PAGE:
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Cancer Immunology, Immunotherapy

, Volume 68, Issue 2, pp 331–340 | Cite as

A phase I clinical study of a cocktail vaccine of Wilms’ tumor 1 (WT1) HLA class I and II peptides for recurrent malignant glioma

  • Akihiro TsuboiEmail author
  • Naoya Hashimoto
  • Fumihiro Fujiki
  • Soyoko Morimoto
  • Naoki Kagawa
  • Hiroko Nakajima
  • Naoki Hosen
  • Sumiyuki Nishida
  • Jun Nakata
  • Satoshi Morita
  • Junichi Sakamoto
  • Yusuke Oji
  • Yoshihiro Oka
  • Haruo Sugiyama
Open Access
Clinical Trial Report
  • 302 Downloads

Abstract

Purpose

The safety and clinical efficacy of WT1 human leukocyte antigen (HLA) class I peptide vaccine have been established, but the safety of a cocktail vaccine of WT1 HLA class I and II peptides has not. To verify its safety, we performed a phase I clinical trial for patients with recurrent malignant gliomas and assessed the immunological responses and survival data.

Patients and methods

Fourteen HLA-A*24:02-positive patients with recurrent malignant glioma (2 with grade 3, 12 with grade 4) were enrolled. Every week, the patients received alternately a vaccine containing 3 mg of WT1 HLA-A*24:02-restricted (HLA class I) peptide and a cocktail vaccine of the HLA class I peptide and one of 0.75, 1.5 or 3 mg of the WT1 HLA class II peptide. For patients who showed no significant adverse effects within 6 weeks, the WT1 vaccine was continued at 2–4-week intervals.

Results

Eleven of the 14 patients completed WT1 vaccination for 6 weeks, while 3 patients dropped out earlier due to disease progression. All patients showed grade I level of skin disorders at the injection sites. No grade III/IV toxicity or dose-limiting toxicity was observed for any dose of WT1 HLA class II peptide. Six of the 14 patients had stable disease at 6 weeks. Median OS and 1-year OS rates were 24.7 weeks and 36%, respectively.

Conclusion

The safety of a cocktail vaccine of WT1 HLA class I and II peptides for malignant gliomas was verified. This vaccine is, therefore, considered promising for patients with recurrent malignant glioma.

Keywords

WT1 Peptide vaccine Cancer vaccine Cancer immunotherapy HLA class II peptide Malignant glioma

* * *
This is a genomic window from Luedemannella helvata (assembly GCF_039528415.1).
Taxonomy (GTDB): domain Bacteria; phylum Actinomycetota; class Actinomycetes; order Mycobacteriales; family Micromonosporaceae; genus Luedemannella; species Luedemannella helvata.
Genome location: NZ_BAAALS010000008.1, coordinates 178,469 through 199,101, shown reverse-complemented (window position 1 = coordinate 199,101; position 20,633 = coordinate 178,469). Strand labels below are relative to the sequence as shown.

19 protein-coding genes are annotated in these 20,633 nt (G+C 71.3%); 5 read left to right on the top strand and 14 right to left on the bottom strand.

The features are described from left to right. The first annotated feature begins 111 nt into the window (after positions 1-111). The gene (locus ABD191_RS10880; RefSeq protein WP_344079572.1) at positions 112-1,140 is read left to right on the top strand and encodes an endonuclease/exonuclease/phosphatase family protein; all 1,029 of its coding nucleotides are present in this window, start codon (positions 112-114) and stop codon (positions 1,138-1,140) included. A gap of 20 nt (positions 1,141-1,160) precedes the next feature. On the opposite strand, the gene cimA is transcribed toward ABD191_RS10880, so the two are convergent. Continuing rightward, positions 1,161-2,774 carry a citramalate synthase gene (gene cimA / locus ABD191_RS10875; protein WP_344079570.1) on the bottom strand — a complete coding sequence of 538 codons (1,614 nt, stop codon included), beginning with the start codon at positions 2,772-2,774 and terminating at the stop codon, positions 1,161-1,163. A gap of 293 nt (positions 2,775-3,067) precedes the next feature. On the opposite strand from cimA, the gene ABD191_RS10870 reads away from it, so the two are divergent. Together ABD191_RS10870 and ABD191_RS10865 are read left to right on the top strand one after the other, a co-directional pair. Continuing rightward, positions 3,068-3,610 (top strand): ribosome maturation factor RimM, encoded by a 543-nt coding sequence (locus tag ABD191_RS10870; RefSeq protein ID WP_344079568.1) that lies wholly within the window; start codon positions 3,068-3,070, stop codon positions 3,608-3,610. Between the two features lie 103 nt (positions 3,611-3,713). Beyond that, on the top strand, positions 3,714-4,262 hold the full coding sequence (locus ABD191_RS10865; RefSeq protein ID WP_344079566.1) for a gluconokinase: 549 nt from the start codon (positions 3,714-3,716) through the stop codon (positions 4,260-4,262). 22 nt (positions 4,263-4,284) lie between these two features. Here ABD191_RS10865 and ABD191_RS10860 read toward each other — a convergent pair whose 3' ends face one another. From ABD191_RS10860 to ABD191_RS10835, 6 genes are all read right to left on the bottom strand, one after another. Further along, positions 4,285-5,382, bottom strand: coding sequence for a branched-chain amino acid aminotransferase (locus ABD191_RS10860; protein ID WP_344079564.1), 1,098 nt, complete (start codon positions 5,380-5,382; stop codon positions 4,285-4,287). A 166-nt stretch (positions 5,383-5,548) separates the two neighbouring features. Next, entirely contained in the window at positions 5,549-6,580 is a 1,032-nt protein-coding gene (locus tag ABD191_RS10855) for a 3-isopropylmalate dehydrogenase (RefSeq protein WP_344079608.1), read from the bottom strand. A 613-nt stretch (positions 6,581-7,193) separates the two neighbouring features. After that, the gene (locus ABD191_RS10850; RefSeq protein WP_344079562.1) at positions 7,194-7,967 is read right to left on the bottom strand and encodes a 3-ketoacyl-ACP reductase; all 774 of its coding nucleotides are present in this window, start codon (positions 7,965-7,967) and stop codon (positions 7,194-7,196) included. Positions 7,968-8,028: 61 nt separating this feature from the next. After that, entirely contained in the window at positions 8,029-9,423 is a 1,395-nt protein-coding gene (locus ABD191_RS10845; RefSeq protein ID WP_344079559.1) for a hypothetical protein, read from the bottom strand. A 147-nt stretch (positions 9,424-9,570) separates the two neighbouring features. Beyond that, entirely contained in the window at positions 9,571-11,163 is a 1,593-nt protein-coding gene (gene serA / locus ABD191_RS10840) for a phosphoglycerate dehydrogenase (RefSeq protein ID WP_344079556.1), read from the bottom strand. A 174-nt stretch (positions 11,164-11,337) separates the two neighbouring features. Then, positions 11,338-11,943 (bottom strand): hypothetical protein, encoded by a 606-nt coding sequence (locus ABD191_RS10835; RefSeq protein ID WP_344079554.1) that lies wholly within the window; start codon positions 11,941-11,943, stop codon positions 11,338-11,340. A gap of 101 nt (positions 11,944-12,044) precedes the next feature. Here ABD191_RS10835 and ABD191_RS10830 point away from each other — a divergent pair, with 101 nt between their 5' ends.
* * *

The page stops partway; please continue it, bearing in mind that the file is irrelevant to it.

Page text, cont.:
Abbreviations

AML

Acute myeloid leukemia

CTL

Cytotoxic T lymphocyte

DLT

Dose-limiting toxicity

DTH

Delayed-type hypersensitivity

FACS

Fluorescence-activated cell sorting

GBM

Glioblastoma multiforme

HLA

Human leukocyte antigen

IFN

Interferon

mAbs

Monoclonal antibodies

MRI

Magnetic resonance imaging

OS

Overall survival

PBMCs

Peripheral blood mononuclear cells

TAA

Tumor-associated antigen

Th1

T-helper cell type 1

TMZ

Temozolomide

TNF

Tumor necrosis factor

WT1

Wilms’ tumor gene 1

Introduction

Prognosis of recurrent glioblastoma multiforme (GBM) is extremely poor and treatment options are limited. Extensive research to develop new treatments for recurrent GBM is ongoing [1, 2, 3], and immunotherapies have proven to be promising.

Immunotherapies for malignant gliomas have been tried in the form of several procedures such as monoclonal antibody therapy, tumor-associated antigen (TAA) peptide-based dendritic cell or vaccine immunotherapies, and checkpoint inhibitors [4, 5, 6, 7, 8, 9, 10]. Advancements in tumor immunology have resulted in the identification of TAAs that can be used for cancer vaccines, in which the TAA-derived epitopes are combined with HLA class I molecules, followed by recognition by CD8+ cytotoxic T lymphocytes (CTLs). One of the identified TAAs was the product of Wilms’ tumor gene 1(WT1) [11, 12, 13, 14].

The wild-type WT1 gene has been shown to be overexpressed in hematological malignancies and almost all solid tumors [15, 16], while gliomas, as well as other solid tumors, have been found to express the WT1 protein [17]. A definite correlation has been established between WT1 expression and cellular proliferation activity as assessed by WHO grade [18]. The wild-type WT1 gene functions as an oncogene [15, 16], which suggests that tumor escape via downregulation of WT1 is unlikely to occur.

We previously performed a phase I/II clinical trial to examine the safety of as well as the clinical and immunological responses to a WT1 HLA class I peptide vaccine for HLA-A*24:02-positive patients with myelodysplastic syndrome (MDS), acute myeloid leukemia (AML), and breast and lung cancers [19, 20]. We were able to demonstrate that the WT1 peptide vaccine emulsified with Montanide ISA51 adjuvant was safe for patients with normal hematopoiesis, and that the induction of WT1 peptide-specific CD8+ CTLs was associated with clinical response. Furthermore, we performed a phase II clinical trial of the same vaccine for HLA-A*24:02-positive patients with recurrent glioblastoma multiforme (GBM) and again showed that it was safe with more favorable clinical outcomes than obtained with previously reported approaches for recurrent GBM [21].

CD4+ T cells, which recognize antigenic peptides in the context of major histocompatibility complex (MHC) class II molecules, have a helper function for priming, regulating, and maintaining CD8+ CTLs [22], and for guiding them to tumor sites, where they can directly kill tumor cells in an MHC class II-restricted manner [23]. One of the reasons for the transient clinical effect of HLA class I peptide vaccine may be that the CD8+ CTLs elicited by the HLA class I peptide could not be sufficiently stimulated by the peptide-specific CD4+ helper T cells and thus failed to become memory-type CTLs [22]. Simultaneous induction of the TAA-specific CTLs and CD4+ helper T cells is, therefore, thought to be crucial for the achievement of sufficient clinical effect.